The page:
Federal law enforcement officials justified introducing the sweeping new measure as a necessary tool to investigate the lives of “suspected terrorists”.

Yet, in doing so, they aroused the ire of numerous civil liberties organisations which denounced the law as an assault on the basic freedoms of ordinary citizens.

Many Arab and Muslim Americans feared the statute would target their communities.

Secrecy

But more than two years after its inception, critics of the Patriot Act say that what they do not know about the implementation of the law is more troubling than what they do know.

“Our fears are that we still do not even know how it is being used and that is even more frightening to me,” said Laila al-Qatami, a spokeswoman for the American-Arab Anti-Discrimination Committee, a civil rights group in Washington.

Those opposed to the Patriot Act are faced with the challenge of substantiating their criticism of the law’s potential for abuse with hard evidence of its enforcement, a problem noted by former Republican congressman Bob Barr in testimony before the Senate Judiciary Committee in mid-November.

“Part of the problem, of course, Mr Chairman, with coming up with what traditionally might be thought of as hard evidence of abuses - that is, actual cases in which the government has abused the powers in the Patriot Act or other laws - is made necessarily difficult because of the secrecy, of course, that surrounds it,” Barr said.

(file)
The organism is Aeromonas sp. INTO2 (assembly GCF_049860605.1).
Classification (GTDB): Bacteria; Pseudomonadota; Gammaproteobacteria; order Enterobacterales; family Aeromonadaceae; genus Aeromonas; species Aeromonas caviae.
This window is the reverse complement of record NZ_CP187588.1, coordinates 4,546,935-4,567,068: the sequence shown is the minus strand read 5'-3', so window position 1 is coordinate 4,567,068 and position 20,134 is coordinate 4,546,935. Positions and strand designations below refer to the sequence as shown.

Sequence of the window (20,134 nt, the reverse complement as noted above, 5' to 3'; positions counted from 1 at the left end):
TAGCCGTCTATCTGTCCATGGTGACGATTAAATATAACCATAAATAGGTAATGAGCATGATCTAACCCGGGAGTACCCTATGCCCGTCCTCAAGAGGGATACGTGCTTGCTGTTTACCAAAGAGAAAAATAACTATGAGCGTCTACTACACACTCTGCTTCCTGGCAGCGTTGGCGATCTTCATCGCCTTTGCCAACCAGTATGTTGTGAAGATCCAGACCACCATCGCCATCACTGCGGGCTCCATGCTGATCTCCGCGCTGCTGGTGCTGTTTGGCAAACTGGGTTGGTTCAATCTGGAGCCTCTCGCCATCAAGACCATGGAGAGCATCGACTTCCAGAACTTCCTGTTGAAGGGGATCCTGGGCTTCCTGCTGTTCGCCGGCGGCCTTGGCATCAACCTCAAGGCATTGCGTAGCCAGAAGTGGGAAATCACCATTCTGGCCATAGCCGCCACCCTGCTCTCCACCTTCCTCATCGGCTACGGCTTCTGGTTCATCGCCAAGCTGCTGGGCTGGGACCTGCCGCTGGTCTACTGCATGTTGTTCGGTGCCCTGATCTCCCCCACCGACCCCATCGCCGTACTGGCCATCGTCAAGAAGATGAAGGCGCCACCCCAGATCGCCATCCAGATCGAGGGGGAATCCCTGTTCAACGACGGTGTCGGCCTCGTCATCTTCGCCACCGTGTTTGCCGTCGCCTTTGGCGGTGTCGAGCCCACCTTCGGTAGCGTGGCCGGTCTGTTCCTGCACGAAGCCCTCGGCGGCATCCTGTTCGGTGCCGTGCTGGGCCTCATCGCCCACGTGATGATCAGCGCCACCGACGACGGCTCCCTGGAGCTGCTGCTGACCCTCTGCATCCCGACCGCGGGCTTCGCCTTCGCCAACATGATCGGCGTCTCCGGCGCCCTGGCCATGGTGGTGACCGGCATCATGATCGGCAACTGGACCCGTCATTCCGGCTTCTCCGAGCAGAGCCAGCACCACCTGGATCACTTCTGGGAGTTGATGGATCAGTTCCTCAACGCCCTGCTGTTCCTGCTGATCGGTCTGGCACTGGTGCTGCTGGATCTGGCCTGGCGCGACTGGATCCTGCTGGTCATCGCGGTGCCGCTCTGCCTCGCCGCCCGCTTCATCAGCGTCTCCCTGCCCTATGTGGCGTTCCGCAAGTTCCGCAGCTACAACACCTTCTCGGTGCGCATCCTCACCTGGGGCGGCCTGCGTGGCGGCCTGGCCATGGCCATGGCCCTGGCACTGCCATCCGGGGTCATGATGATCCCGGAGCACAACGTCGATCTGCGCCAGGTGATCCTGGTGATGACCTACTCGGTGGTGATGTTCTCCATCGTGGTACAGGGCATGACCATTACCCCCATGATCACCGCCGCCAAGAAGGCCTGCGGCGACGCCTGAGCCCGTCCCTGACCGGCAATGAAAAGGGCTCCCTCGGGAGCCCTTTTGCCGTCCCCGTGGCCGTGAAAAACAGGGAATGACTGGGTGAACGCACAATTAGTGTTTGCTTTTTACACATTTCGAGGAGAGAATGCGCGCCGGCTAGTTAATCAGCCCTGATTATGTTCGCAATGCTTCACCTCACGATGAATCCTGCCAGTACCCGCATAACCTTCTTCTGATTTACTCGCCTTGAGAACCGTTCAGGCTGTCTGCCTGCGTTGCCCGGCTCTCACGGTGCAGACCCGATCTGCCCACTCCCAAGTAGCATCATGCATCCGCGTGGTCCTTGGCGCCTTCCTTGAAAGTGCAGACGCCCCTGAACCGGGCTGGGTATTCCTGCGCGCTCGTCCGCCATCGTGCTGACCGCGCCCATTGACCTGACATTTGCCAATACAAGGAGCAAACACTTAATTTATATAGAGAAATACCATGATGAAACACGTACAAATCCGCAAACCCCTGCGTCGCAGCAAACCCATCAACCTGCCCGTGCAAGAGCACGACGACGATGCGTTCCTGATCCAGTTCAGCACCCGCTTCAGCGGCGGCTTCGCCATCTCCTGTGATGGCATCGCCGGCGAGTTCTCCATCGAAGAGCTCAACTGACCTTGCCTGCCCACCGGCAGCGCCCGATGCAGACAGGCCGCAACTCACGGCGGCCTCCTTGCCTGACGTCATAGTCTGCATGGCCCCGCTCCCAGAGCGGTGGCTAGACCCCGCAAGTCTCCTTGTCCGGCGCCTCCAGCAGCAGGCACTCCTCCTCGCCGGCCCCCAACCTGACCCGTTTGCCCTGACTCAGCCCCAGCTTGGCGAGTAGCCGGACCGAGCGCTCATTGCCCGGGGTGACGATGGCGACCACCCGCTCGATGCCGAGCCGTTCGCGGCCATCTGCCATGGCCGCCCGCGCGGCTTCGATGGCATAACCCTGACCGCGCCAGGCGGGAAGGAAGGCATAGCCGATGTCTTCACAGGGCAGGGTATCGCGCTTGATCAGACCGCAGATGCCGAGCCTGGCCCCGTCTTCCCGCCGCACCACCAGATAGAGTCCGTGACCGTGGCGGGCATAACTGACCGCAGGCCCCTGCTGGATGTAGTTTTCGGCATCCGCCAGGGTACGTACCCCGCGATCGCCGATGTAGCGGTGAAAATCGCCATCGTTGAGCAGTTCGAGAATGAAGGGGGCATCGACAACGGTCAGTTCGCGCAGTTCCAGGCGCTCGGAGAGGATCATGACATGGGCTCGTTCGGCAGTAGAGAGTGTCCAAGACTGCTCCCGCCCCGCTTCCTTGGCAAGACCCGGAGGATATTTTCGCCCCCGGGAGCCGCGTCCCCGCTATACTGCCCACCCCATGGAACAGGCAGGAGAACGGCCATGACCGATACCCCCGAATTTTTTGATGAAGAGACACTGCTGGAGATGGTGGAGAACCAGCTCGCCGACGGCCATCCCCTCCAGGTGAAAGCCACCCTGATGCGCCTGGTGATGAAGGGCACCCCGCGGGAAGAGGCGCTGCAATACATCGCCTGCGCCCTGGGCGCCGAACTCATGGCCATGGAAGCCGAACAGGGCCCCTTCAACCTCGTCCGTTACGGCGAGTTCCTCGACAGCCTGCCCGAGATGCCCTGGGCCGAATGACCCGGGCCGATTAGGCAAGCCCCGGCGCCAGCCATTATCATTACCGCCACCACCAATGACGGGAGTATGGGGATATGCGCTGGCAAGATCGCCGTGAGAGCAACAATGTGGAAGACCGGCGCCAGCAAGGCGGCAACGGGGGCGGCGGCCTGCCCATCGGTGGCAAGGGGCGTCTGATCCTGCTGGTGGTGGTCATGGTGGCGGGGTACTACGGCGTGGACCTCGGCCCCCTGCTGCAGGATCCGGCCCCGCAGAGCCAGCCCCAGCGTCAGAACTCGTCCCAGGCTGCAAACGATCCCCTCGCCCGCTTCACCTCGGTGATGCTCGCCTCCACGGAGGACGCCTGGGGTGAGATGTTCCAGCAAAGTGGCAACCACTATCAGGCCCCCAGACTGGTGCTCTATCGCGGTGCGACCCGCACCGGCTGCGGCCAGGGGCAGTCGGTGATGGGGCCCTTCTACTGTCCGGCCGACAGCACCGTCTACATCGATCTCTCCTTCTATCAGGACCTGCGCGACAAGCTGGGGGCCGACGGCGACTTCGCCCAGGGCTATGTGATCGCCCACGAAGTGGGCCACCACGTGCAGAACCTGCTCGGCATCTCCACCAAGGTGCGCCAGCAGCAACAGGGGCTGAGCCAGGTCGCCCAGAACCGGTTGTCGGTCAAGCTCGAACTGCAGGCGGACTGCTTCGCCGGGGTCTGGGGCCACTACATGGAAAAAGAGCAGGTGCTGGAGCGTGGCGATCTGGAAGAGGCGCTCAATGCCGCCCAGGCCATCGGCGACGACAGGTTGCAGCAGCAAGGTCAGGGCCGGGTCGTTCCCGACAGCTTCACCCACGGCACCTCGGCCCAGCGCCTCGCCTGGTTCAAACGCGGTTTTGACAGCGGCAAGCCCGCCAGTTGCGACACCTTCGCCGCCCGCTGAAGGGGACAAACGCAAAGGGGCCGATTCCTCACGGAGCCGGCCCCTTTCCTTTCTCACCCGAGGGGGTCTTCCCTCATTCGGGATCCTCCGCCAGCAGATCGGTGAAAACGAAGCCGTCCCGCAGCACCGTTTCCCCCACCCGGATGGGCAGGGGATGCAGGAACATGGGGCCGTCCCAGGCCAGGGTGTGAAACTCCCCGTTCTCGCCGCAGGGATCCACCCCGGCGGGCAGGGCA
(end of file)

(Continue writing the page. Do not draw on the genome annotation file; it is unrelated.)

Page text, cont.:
Clarifications sought

In an effort to break down the veil of secrecy surrounding the law, the American Civil Liberties Union (ACLU) filed a Freedom of Information Act (FOIA) request in August of 2002.

Many US Muslims stopped
expressing their political views

The ACLU asked the Department of Justice (DOJ) and the FBI for statistical information on their use of the new surveillance powers granted under the Patriot Act.

Early this year, the DOJ finally provided a response that ACLU attorneys deemed less than satisfactory. Many of the pages sent were blacked out under the rubric of classified information.

On 13 June 2002, the House Judiciary Committee sent the Justice Department a letter containing 50 questions related to the Patriot Act’s implementation. The DOJ responded by some vague answers, saying many of the details were classified.

Legal circumventions

Perhaps the most scrutinised section of the Patriot Act is Section 215, which made it easier for the government to secretly obtain personal documents such as financial, library, medical, phone and Mosque records with less stringent judicial oversight.

Under Section 215, the FBI must go to a Foreign Intelligence Surveillance Court for authorisation to request private records, as long as it asserts that the order pertains to an investigation involving terrorism.

The individuals whose records are sought do not need to be notified and no probable cause that they are connected to terrorist activities must be demonstrated.

Civil rights groups argued that federal authorities could use Section 215 to target private citizens engaged in legal actions deemed threatening to the government. However, earlier this year, the Justice Department officials told Congress that Section 215 had not been used to date.